In OpenSuse 11.1
    KDE 4 templates here - /usr/share/kde4/templates
    KDE 3 templates here - /opt/kde3/share/templates

    ---
    Enjoy!

  5. #5
    MiloshForman NNTP User

    Default Re: Add document model to the right click option "create new"?


    Implemented to OpenSuse 11.1
    Crosspost from 'TechKnack: Add entries to Konqueror's \"Create new\"
    menu' (http://tinyurl.com/9wvb5w) (Great thanks to author!)

    ADD ENTRIES TO KONQUEROR’S \"CREATE NEW\" MENU
    ===============================
    This has been a point of frustration for me since I first wanted to add
    “Create new .doc file” to Konqueror’s context menu. To
    the best of my knowledge, there is no GUI method of adding filetypes to
    Konqueror’s “Create new” menu, and there is little or
    no online documentation that details how to go about adding filetypes,
    or even how the system works. Grr.

    The good news is that it is possible, even easy, to add filetypes to
    Konqueror’s “Create new” menu. Best of all, it only
    requires adding a couple of files to an existing directory.

    The entries in the “Create new” menu are actually called
    “templates”. Which makes sense, since the newly created file
    is nothing more than a blank template to which you add content. The
    files that make up the menu entries are .desktop files located at
    /usr/share/templates/. The .desktop files point to template files
    located at /usr/share/templates/.sources, a hidden directory inside the
    templates directory. For my example, I’m going to add a .doc file
    template, since it is so often used in school. The basic idea can be
    applied to any file type, though.

    First, open the program which can create the file you want to add (in
    this case, OpenOffice Writer). Create a new, blank document, and
    “Save as” the appropriate file (be sure to choose the .doc
    extension, not .odf) in an easily-accessible place (meaning
    user-accessible, a good place would be your desktop). I believe the name
    of the template file is used as the default name of the new document,
    though it will ask you for a filename before creating the file; I simply
    named my file “MS Word 2003 Doc.doc”. After the template is
    created, fire up a command line and use
    sudo mv "~/Desktop/MS Word 2003 Doc.doc"
    /usr/share/templates/.sources/

    to move the template into its new permanent residence. Now go up a
    level to /usr/share/templates/. You will need root privileges of some
    sort (either a konqueror instance running under root, or sudoing at the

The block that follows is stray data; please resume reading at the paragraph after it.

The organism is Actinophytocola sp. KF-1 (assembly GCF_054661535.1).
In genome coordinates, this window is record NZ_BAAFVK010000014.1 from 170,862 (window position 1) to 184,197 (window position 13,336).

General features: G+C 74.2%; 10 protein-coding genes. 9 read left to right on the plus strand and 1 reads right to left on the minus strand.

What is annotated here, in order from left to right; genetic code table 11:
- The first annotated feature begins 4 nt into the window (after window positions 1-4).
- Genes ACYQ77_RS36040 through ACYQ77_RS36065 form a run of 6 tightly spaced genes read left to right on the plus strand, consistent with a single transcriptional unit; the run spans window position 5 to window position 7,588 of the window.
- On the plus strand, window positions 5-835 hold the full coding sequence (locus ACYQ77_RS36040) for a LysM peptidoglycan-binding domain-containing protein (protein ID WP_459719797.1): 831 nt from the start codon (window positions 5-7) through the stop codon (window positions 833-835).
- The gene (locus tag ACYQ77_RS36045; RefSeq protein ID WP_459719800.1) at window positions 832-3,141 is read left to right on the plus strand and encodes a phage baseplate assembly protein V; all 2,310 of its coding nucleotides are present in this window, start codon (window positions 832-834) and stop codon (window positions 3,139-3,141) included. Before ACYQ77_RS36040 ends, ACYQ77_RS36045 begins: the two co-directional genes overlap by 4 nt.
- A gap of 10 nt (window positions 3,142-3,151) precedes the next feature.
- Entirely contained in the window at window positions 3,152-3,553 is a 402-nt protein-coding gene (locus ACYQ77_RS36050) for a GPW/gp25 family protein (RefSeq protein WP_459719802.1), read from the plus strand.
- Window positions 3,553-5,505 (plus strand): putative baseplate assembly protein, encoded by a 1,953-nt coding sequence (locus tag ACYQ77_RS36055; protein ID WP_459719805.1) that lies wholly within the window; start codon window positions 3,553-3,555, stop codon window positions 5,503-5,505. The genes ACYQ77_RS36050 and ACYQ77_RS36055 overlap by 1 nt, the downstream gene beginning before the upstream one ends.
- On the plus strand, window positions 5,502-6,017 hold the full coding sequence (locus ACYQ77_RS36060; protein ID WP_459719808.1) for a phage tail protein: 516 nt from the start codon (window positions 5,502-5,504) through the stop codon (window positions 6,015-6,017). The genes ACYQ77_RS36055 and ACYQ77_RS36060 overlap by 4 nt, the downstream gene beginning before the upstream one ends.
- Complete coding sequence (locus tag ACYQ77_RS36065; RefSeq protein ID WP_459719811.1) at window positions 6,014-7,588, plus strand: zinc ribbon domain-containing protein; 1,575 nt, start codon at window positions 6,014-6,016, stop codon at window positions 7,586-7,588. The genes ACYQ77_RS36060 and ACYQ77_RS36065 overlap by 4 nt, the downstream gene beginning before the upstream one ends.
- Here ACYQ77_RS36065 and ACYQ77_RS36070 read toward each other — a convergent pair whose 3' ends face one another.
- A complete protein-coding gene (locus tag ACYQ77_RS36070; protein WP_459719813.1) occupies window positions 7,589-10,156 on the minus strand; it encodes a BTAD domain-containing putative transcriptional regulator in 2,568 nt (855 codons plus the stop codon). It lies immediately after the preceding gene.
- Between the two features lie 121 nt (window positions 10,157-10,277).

command line). Copy one of the existing .desktop files (I recommend a
    filetype-specific file, such as the HTMLFile.desktop or TextFile.desktop
    files) to something like MSDoc.desktop. Open the new file for editing
    with root privileges (from a command line,
    kdesu kate /usr/share/templates/MSDoc.desktop &

    ). Now you can either delete all the nonessential lines of foreign
    language code (keeping one line of each of Encoding, Name, Comment,
    Type, URL, and Icon instructions), and edit the remainder to fit your
    preferences, or you can copy my file’s contents and paste it into
    your file:

    [DESKTOP ENTRY]
    ENCODING=UTF-8
    NAME=MS WORD 2003 DOCUMENT…
    COMMENT=ENTER DOCUMENT NAME:
    TYPE=LINK
    URL=.SOURCE/MS WORD 2003 DOC.DOC
    ICON=DOCUMENT


    I leave the Encoding line as-is from the HTMLFile.desktop file I copied
    it from. Name is the text that will show up in the menu. Comment is the
    text that will prompt for the new file’s name. Type=Link specifies
    that this file is a link to another file (leave as is). URL points to
    the template file (which resides in the .source directory). Icon
    specifies what icon will be used in to identify the file type in the
    “Create new” menu. For Icon, “document” gives
    the file the icon associated with document files. The Icon for
    TextFile.desktop is “txt”, and for HTMLFile.desktop,
    “html”. I don’t know how to go about finding the
    correct word form other filetypes, other than experimentation. A couple
    that seem to work for me include “spreadsheet” for a
    spreadsheet icon, “openofficeorg23-oasis-presentation” for
    the Oasis icon for OO Impress. One thing to try would be to open
    KControl, go to KDE Components -> File Associations, click on any mime
    type, and click the filetype’s icon on the right. You should be
    taken to the Icon chooser. Select “Mime types” from the
    dropdown, and search for portions of keywords that match the icon
    you’re looking for. Do not click any icons. To get the name of an
    icon, hover over the icon, and the chooser should give you a tooltip
    with the icon’s name. Use that name in the .desktop file, and it
    should present that icon in the “Create new” menu.

    If you followed everything correctly, you should now have an entry in
    Konqueror’s “Create new” menu for creating a new .doc
    file. To recap:

    CREATE A BLANK TEMPLATE FILE
    MOVE THE TEMPLATE FILE TO /USR/SHARE/TEMPLATES/.SOURCE/
    CREATE A .DESKTOP FILE IN /USR/SHARE/TEMPLATES/ WITH THE APPROPRIATE
    VALUES

    Enjoy your new file-creation capabilities!

    To extend functionality, you can, obviously, add template content to
    your template files. For example, if you develop websites and
    you’re tired of always looking up the correct doctype declaration,
    you can build an html template file, complete with doctype, and simply
    create it from the Konqueror context menu. In fact, the existing
    HTMLFile.html file in my .source directory already has the basic
    structure of a standard web page. Of course, this isjust an example, and
    could be applied to other filetypes.
    ===============================
    ADDON FROM ME:
    IN OPENSUSE 11.1
    KDE 4 TEMPLATES HERE - /USR/SHARE/KDE4/TEMPLATES
    KDE 3 TEMPLATES HERE - /OPT/KDE3/SHARE/TEMPLATES
    ---
    Enjoy!


    --
    MiloshForman
    ------------------------------------------------------------------------
    MiloshForman's Profile: http://forums.opensuse.org/member.php?userid=20452
    View this thread: http://forums.opensuse.org/showthread.php?t=393573